After long anticipation from the franchise industry, the government of Ontario has finally amended regulations under the Arthur Wishart Act (Franchise Disclosure), 2000 (“Act”) to expressly allow a franchisor to deliver its franchise disclosure document electronically and by prepaid courier.
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Most franchise agreements include a non-competition covenant preventing a franchisee from competing with the franchisor during the term, and in many cases after the term of the agreement.
One of the recent concerns for both franchisors and franchisees in the US has been the uncertainty created by regulatory efforts to have franchisors held liable as a “joint employer” of the employees of their franchisees. Most prominent of these efforts has been the National Labor Relations Board’s (“NLRB”) actions asserting that McDonald’s is a joint employer of its franchisees’ employees.
The answer is that it depends. The Ontario Superior Court of Justice considered the matter in 2313103 Ontario Inc. et al v JM Food Services Ltd. et al. in the context of whether the shareholders of the corporate franchisee can invoke the statutory rights afforded to franchisees under the Arthur Wishart Act (Franchise Disclosure), 2000 (Ontario) (“Act”).
Franchise systems come in all shapes and sizes, and each has its unique elements. However, there are common aspects that underpin well-run franchise systems. A healthy franchisee-franchisor relationship is a good indicator of a healthy franchise system. Here are several elements that reflect a strong franchisee-franchisor relationship.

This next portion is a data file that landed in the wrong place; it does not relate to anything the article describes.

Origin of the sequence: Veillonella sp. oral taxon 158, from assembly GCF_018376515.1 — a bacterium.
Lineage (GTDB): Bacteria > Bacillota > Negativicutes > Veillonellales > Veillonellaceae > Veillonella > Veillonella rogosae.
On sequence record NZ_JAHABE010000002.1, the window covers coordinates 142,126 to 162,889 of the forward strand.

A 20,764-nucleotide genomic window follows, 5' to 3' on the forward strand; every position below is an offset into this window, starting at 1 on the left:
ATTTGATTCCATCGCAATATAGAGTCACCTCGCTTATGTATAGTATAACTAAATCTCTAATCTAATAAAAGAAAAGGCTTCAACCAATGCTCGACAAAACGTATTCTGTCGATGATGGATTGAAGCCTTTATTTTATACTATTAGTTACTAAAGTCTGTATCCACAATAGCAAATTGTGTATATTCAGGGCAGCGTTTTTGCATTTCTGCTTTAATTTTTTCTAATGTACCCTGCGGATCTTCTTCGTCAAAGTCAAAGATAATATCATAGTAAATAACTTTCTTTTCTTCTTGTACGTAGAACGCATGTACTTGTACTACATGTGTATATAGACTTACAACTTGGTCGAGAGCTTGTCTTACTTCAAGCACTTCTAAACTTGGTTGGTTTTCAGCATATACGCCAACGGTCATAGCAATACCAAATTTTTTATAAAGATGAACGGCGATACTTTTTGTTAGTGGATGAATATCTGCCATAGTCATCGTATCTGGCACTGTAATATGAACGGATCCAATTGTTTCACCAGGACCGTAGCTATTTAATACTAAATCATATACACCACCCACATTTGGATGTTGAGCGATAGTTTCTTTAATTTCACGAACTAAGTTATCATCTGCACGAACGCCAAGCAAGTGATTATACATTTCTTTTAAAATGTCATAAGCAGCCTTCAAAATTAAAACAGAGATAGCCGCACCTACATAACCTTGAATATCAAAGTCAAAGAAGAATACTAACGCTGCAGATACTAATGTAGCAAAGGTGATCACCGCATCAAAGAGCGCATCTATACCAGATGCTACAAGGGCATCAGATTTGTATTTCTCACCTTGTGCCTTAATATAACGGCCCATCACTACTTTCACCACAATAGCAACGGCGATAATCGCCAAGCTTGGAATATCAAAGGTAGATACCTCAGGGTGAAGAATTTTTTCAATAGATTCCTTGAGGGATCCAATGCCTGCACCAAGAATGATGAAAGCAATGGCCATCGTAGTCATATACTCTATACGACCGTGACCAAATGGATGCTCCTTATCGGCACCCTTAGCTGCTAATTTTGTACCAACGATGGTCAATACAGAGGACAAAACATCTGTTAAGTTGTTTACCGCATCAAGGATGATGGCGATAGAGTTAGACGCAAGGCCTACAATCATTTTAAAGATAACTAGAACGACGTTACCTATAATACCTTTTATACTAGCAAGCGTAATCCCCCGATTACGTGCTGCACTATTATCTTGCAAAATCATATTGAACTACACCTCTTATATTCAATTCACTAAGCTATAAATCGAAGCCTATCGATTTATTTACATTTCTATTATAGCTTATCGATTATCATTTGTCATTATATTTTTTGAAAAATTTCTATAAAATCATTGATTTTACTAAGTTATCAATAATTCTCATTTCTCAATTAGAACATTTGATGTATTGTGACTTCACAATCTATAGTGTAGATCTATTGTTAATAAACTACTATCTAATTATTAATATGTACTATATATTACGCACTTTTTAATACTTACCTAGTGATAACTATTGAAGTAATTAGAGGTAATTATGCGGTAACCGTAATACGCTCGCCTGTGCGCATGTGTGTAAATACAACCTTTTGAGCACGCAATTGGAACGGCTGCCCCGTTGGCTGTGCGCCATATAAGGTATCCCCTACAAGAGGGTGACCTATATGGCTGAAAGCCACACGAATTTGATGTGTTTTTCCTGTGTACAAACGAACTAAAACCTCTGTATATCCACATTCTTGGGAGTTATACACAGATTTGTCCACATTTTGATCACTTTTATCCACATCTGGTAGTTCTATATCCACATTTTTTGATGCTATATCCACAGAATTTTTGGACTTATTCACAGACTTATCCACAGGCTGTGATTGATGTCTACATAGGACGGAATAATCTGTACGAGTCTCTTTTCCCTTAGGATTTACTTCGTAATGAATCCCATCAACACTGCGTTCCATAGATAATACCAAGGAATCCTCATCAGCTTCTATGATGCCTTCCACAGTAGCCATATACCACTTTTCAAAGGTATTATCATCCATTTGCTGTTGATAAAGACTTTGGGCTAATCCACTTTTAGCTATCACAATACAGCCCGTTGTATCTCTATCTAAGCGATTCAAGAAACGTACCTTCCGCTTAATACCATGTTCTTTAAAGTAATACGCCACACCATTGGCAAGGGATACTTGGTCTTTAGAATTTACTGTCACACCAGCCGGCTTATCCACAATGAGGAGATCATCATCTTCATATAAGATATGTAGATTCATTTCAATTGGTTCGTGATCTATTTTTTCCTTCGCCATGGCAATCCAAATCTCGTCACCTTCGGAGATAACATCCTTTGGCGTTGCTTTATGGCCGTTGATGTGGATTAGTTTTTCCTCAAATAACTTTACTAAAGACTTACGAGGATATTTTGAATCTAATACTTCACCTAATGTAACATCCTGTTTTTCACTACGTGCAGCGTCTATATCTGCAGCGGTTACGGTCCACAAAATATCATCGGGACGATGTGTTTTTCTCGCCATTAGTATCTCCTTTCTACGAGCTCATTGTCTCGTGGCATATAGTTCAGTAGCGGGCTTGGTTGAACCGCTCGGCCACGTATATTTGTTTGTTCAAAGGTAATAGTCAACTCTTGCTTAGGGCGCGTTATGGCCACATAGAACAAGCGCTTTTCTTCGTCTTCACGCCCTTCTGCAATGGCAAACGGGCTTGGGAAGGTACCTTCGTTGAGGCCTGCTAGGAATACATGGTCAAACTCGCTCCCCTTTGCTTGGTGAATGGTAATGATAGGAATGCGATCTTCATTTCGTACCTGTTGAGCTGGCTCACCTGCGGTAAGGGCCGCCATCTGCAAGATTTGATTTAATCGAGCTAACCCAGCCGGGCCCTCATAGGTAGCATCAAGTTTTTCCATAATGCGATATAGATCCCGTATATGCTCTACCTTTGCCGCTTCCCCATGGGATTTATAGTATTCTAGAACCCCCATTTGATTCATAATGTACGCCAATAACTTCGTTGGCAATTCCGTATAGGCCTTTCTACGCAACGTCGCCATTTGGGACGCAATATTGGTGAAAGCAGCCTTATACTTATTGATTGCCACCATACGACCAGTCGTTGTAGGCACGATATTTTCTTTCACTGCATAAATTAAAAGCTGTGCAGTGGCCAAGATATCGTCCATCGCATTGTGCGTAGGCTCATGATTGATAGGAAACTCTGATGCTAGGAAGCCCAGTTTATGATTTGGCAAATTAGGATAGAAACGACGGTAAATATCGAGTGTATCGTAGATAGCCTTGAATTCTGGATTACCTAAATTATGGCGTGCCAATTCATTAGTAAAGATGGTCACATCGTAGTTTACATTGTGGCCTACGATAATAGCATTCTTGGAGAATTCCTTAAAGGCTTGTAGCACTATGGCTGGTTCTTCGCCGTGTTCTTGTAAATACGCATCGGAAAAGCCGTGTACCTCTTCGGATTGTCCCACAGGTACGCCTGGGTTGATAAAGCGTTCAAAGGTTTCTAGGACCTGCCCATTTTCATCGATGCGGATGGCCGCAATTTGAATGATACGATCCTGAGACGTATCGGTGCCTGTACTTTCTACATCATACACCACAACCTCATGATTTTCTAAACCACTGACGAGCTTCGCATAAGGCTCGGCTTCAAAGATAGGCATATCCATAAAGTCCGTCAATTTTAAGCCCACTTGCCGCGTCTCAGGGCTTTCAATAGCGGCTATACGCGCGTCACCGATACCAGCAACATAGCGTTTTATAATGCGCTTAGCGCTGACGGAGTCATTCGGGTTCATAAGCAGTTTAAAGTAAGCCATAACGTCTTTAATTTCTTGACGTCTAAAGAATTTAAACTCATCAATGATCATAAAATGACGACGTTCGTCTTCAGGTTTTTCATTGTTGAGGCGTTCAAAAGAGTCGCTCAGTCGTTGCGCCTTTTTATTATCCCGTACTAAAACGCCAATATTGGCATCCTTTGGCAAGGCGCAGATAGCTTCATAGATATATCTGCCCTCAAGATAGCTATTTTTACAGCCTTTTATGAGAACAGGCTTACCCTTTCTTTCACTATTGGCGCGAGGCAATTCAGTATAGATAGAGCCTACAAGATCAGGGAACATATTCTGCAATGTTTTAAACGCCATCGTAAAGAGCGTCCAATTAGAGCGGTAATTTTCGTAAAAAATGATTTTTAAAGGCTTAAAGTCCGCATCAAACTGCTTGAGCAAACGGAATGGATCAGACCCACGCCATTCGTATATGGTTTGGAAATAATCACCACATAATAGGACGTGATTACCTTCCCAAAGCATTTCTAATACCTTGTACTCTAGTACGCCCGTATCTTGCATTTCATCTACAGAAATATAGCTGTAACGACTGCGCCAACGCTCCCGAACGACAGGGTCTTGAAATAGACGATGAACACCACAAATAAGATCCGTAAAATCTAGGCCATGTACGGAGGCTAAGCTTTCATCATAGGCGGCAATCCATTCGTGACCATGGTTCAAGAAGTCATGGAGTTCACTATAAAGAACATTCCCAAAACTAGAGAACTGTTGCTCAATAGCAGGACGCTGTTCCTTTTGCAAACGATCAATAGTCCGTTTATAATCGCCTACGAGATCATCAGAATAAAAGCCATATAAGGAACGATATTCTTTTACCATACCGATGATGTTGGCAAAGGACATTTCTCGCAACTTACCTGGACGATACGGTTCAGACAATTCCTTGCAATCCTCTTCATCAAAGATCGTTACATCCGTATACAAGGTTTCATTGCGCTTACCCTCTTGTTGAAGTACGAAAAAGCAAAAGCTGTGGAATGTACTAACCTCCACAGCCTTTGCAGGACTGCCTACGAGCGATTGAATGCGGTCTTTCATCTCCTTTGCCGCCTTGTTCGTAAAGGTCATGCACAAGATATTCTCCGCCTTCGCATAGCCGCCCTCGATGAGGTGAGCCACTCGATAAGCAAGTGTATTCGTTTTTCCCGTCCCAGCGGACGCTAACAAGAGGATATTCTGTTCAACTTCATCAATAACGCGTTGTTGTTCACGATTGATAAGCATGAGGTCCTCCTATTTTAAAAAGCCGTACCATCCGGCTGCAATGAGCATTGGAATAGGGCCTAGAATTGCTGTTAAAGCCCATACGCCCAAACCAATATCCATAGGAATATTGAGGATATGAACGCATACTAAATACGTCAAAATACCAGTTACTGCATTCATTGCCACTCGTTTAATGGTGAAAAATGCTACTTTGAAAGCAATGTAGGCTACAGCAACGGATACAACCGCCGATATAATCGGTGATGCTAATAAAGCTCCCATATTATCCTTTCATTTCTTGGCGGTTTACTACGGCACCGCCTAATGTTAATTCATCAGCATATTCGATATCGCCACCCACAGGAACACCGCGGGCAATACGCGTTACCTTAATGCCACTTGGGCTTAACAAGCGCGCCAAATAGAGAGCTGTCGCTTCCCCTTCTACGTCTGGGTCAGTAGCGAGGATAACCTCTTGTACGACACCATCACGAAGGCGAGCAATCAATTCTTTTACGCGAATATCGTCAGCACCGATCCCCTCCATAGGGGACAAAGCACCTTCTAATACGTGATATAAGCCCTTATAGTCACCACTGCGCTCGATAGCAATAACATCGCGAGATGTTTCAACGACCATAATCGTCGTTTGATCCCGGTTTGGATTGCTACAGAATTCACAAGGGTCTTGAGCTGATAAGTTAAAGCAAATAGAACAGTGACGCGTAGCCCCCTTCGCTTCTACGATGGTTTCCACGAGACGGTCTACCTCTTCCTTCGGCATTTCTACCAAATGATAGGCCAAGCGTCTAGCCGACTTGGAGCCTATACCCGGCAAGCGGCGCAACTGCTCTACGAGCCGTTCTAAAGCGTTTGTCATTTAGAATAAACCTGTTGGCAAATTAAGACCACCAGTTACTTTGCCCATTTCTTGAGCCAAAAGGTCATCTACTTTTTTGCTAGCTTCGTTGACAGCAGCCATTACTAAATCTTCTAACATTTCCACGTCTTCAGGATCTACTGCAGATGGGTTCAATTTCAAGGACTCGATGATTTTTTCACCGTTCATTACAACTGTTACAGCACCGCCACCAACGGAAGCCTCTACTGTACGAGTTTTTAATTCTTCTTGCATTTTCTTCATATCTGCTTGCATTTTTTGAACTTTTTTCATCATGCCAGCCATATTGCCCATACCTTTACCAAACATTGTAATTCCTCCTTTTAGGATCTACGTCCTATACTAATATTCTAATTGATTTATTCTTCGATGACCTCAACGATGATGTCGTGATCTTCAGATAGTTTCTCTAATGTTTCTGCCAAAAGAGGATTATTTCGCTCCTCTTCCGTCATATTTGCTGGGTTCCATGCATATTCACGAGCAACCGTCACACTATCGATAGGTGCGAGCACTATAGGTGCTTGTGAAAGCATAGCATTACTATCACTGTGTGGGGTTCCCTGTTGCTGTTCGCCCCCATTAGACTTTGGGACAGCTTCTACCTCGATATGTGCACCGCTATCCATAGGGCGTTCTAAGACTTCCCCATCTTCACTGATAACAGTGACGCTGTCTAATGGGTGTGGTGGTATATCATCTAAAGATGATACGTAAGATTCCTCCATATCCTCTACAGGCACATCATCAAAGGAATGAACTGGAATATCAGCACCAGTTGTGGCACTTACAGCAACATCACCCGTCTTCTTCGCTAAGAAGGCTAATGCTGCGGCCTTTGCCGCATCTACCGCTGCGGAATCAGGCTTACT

The Quebec Court of Appeal’s April 15, 2015 decision is now the last word in a landmark case brought by 21 Dunkin’ Donuts Quebec franchisees against their franchisor, Dunkin’ Brands Canada Ltd. On March 17, 2016, the Supreme Court of Canada dismissed, without reasons, the franchisor’s application for leave to appeal the Quebec Court of Appeal decision.
In Ontario, statutory employment standards are established by the Employment Standards Act, 2000 (ESA) and enforced by the Ministry of Labour (Ministry) through its Employment Standards Program.
Ontario restaurants, bars and other businesses with employees who receive some of their pay through tips and gratuities will face new laws governing how these tips are collected and distributed to employees beginning this summer.
The Ontario Retirement Pension Plan (the ORPP), will be a provincially-managed plan that, like the Canada Pension Plan, will be funded by equal co-contributions from both employers and employees.
Do your disclosure policies and practices comply with Canadian franchise laws? This webinar provides a concise and practical summary of the key areas of the disclosure process which, if not handled properly, can lead to devastating and unexpected consequences.